The headband does have metal and is covered with pleather. The comfort the headband is quite good despite feeling thin when you touch it. It does not create any pressure points on the head, and because the headphone is light, you can wear the headphone for extended sessions without feeling fatigued. The headband adjustment is also very good, and the adjustment levels can fit most heads. When adjusted, they do stick work pretty good.
For a closed-back over-ear headphone, the isolation of the Takstar Pro 82 is also very good. They cancel out ambient noise just by wearing them and playing your music at only moderate levels. This headphone would be perfect for a noisy office but not for use when traveling in a bus, train or plane.
The hype that came with the Takstar Pro 82 reminds me of the Phillips SHP9500. So does the Pro 80 live up to the expectations in terms of sound?
The bass of the Pro 82 is one of the best parts of its sound signature. The bass response of this headphone is hard to find at this price point. The sound signature of the Takstar Pro 82 can be very suitable for bass genres like hip-hop or EDM.
At the first stage, when the bass switch is closed, the bass comes out at clean, fast and accurate. It is not the hard-hitting bass you get if you are a fan of bass-heavy headphones. If you are a bass lover, the bass boost feature can boost the bass of the headphone from the current by 3dB or 6dB.
When the bass boost is at stage 2 (opens up a little hole) (3dB bass boost), the overall bass of the headphone is much improved. The bass at this stage is also fast and with good body. At this stage, the Mid-bass is even more pronounced and rumbles with authority. However, at this stage, the bass bleeds into the mids.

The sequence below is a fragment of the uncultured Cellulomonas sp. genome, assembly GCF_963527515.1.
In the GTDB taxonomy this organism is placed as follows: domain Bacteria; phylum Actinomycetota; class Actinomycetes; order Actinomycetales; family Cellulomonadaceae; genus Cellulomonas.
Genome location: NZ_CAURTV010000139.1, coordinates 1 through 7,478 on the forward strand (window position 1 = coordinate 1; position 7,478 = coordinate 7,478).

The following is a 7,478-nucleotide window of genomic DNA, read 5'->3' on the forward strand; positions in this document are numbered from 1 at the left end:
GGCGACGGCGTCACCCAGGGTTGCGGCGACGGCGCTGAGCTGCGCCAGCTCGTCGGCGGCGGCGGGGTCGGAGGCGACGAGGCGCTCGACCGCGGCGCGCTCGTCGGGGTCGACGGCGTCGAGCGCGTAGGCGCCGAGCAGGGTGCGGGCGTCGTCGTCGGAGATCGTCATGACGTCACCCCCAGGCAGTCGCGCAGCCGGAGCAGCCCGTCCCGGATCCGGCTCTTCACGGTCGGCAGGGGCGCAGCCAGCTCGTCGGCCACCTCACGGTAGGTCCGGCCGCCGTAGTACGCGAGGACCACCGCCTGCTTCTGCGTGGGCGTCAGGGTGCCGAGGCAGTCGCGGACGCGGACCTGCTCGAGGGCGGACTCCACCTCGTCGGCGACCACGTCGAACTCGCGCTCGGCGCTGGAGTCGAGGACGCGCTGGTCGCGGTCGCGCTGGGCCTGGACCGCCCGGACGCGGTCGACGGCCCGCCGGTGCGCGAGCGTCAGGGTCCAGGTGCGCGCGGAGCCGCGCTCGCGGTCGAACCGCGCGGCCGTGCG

While at the second stage, using the bass boost the bass is greatly improved. At the third position of the bass boost (Opens a bigger hole below that) (6dB bass boost), the bass is just plain horrible. The bass is just everywhere and makes the overall sound quality muddy. I think the headphone does better with one hole instead of an additional one in the third stage. Luckily, this is just an optional feature and you can decide which one is best for you.
Midrange and High-End (Treble)
The sound signature of the Pro 80 is U-shaped. Because of this, the mids do not stand out. The mids in this headphone are pushed down a little in certain areas, which affects the whole midrange. However, just as the bass ports boost the bass of the Takstar Pro 82, they also come in handy to improve the midrange. Opening the first bass port makes certain songs much enjoyable especially the guitars in rock music. While the bass ports might affect the sound signature, overall I felt opening the first bass port made the midrange a little full and warm.
The treble comes out as powerful, energetic and has a lot of reach. While a little sibilance when pushing the highs affects it, the treble is very lively and extends to soaring high levels. Unfortunately, the highs can get overemphasized or a little too aggressive in some songs. Opening the first bass port can actually help in managing the treble and calm it down a little bit.
Though the soundstage of the Pro 82 is not as wide, it is pretty accurate and coherent. Closed-back headphones have limitations when it comes to the reproduction of the soundstage, but this headphone did quite well in this category. In some tracks I tried, the placement of instruments is well defined, Add the treble of this headphone and you have a good and realist 3D soundstage reproduction.
The Takstar Pro 82 comes in a very official packaging. At less than $100, the level of packaging and number of accessories is very good. In terms of the accessories, Takstar did a good job providing all that is needed to get you up and running the moment you get the headphone.